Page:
NHS IT projects are not noted for meeting deadlines. Strictly speaking, Cambridge University Hospitals NHS Foundation Trust’s eHospital implementation of new software, hardware and networking was no exception: “It was one day and one minute late,” says chief clinical information officer Afzal Chaudhry (pictured). It went live...
just after 2am on Sunday 23 October 2014, rather than early on Saturday morning as planned.
For a £200m project which was only agreed in April 2013, going live on the weekend planned counts as a success. Cambridge’s adoption of Epic’s clinical software as its first UK customer, along with a massive hardware upgrade led by HP, is one of the biggest IT projects ever undertaken by a single NHS trust.
The infamous delays and failures of England’s National Programme for IT were partly blamed on its attempts to get different NHS hospitals, with different working practices, to use common software. The present government’s policy is to encourage individual trusts to choose their own systems. But the high cost of new IT has led many to avoid such choices.
Cambridge had previously made do with old systems, with some nearly two decades old and featuring green-screen interfaces, leading its eHospital programme director Carrie Armitage to describe them as “a burning platform”.
Cambridge University Hospitals NHS Foundation Trust – which runs the general Addenbrooke’s Hospital, the Rosie Hospital for women and maternity services and medical training with Cambridge University – is one of the NHS’s most prestigious. The trust’s board decided to spend the equivalent of a substantial new hospital building in an attempt to get the IT to match this reputation.
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Software supplier Epic trains staff
To do so, Cambridge chose a US software firm known for placing heavy demands on its customers. Epic put more than 100 of the trust’s staff through training and exams to become application analysts, meaning the firm saw them as qualified to adapt its software to Cambridge’s methods. “The working arrangement with Epic has been excellent,” says Chaudhry. “They have brought a level of rigour to the project that we might not have done ourselves, based on the NHS’s record.”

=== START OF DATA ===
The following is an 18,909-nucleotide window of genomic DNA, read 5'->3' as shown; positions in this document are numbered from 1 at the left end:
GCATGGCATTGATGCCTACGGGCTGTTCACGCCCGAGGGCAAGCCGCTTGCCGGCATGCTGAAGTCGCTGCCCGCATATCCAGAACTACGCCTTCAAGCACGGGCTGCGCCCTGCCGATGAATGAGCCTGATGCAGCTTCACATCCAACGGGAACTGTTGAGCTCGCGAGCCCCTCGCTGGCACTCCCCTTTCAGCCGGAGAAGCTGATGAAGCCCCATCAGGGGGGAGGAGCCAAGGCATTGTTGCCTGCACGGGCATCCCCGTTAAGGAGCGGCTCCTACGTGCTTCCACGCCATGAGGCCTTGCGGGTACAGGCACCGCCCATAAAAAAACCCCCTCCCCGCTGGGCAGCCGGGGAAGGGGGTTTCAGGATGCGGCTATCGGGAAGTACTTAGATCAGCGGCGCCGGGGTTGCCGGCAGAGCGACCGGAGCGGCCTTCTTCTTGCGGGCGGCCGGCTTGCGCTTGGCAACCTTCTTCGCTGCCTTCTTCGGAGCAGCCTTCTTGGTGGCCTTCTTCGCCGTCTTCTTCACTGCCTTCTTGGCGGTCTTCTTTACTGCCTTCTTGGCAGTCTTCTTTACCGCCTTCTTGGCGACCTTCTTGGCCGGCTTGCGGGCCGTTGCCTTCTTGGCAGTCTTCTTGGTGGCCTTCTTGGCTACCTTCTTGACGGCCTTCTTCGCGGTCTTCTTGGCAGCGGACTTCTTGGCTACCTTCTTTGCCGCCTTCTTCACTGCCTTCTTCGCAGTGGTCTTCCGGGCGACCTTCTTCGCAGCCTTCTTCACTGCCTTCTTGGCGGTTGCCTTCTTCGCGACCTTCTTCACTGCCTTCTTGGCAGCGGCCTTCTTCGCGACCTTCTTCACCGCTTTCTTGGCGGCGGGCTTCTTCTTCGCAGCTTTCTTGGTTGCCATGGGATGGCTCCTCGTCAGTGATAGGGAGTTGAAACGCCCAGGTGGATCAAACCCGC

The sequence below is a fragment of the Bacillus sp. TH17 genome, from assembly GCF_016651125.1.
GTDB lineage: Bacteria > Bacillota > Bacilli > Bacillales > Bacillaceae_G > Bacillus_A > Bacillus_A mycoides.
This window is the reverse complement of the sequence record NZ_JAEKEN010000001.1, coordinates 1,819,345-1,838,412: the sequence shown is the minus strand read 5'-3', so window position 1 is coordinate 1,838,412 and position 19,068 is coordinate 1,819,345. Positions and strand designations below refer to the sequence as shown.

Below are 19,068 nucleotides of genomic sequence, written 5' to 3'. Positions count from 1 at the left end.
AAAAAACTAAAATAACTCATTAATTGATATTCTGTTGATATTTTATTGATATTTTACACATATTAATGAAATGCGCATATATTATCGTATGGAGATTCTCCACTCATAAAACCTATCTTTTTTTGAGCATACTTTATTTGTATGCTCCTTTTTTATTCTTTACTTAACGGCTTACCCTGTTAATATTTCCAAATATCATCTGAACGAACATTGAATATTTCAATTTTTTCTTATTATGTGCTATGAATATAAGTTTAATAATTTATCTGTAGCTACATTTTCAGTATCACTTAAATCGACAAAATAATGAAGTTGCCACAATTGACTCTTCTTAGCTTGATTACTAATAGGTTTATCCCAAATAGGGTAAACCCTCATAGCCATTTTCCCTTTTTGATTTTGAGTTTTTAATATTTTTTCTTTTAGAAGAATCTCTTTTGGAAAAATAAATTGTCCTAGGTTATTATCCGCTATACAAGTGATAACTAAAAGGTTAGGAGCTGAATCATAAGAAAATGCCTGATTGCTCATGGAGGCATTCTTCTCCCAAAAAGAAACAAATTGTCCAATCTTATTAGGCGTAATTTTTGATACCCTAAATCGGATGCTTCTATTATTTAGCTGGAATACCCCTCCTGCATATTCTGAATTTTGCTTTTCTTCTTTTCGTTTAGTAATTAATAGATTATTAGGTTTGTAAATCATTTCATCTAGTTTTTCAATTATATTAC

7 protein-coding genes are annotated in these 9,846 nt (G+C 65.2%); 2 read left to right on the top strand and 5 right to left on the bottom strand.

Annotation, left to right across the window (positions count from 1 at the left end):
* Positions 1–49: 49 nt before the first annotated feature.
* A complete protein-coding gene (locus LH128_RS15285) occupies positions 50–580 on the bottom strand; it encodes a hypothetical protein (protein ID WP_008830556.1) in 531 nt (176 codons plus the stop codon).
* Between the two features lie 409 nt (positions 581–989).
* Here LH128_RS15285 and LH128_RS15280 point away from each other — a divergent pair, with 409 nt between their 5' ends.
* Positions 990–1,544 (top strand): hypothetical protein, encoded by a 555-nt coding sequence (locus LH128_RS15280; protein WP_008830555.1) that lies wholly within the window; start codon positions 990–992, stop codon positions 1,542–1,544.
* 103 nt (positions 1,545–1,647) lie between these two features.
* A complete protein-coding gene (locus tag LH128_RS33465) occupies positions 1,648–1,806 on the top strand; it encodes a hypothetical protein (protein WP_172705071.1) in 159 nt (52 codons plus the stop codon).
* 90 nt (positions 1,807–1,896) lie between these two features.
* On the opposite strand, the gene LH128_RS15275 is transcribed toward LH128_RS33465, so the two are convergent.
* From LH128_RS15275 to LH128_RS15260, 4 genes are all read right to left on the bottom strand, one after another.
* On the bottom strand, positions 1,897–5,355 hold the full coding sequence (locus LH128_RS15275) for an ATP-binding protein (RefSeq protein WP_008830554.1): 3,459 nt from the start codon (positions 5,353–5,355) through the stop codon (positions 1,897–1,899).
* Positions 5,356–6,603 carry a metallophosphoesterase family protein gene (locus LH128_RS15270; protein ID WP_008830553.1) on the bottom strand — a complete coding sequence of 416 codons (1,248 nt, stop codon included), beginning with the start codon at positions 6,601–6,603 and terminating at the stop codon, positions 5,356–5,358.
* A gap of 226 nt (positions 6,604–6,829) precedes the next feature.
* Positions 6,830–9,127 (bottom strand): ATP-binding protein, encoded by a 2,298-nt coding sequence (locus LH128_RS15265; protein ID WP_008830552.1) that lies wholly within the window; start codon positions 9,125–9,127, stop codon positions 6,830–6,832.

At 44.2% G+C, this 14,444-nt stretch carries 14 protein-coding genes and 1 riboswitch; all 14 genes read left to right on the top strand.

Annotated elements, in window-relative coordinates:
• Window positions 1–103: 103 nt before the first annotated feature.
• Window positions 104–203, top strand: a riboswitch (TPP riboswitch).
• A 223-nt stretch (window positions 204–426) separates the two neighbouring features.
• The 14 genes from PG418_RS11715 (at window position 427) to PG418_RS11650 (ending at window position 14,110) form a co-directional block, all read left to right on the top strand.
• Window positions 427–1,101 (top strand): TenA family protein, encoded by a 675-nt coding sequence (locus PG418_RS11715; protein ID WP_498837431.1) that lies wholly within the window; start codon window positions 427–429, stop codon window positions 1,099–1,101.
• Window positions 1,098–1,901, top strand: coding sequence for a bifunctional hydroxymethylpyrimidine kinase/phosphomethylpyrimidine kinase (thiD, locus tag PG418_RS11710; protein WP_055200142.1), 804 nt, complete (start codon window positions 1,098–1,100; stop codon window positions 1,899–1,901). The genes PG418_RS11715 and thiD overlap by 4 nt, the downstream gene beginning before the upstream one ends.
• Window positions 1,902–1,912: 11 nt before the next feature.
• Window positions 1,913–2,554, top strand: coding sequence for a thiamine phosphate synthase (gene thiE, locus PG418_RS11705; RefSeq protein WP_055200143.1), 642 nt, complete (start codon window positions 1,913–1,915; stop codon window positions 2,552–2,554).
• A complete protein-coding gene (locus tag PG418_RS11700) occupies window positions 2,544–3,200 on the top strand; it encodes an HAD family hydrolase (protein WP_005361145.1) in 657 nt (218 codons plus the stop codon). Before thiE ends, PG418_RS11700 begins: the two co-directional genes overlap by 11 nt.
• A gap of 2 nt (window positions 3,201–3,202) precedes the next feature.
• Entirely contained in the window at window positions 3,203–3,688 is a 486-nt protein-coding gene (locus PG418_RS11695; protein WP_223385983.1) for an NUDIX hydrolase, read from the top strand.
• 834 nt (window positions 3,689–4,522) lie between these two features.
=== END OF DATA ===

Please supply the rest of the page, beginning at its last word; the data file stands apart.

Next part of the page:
It was hard work for some of the staff involved, however. “Most people took to it pretty well. One or two did struggle,” says Chaudhry. “What’s become apparent, 18 months later, is that their skills have grown immeasurably.
“The NHS hasn’t always put the correct emphasis on getting people prepared for a role before they start it. It was good that Epic insisted on this.”
He says the trust used many of the workflows provided by Epic, developed in association with mainly US healthcare providers. “We were mindful that they had done a lot of implementations before, and we hadn’t,” says Chaudhry, adding that these applications were “reinterpreted in a Cambridge light – we didn’t accept everything blindly”.
The 18-month implementation involved every department of the trust’s hospitals. After passing their exams, the staff analysts worked with around 1,000 subject matter specialist colleagues to consider how processes would be adapted to work with Epic’s software. “It wasn’t a question of fitting our hospital to the system, but fitting the system and the workflows to care for our patients,” says Chaudhry. In some cases, the trust kept existing processes and adapted the software, or chose a mixture of old and new.
We need to handle paper coming in, and hand it to other people
The decline of paper in the NHS
General staff training started in August 2014 before going live at the end of October. Chaudhry says the system is still bedding in, but that some benefits are already clear. Internal appointments that used to go through half a dozen people are now booked by junior doctors. More generally, he says, “we’re highlighting to people what needs to be done or has been done”, with test orders highlighted. “In the emergency department, when a result comes back, it is flagged up really clearly,” he says. Outpatient results are sent electronically to the doctor who ordered them.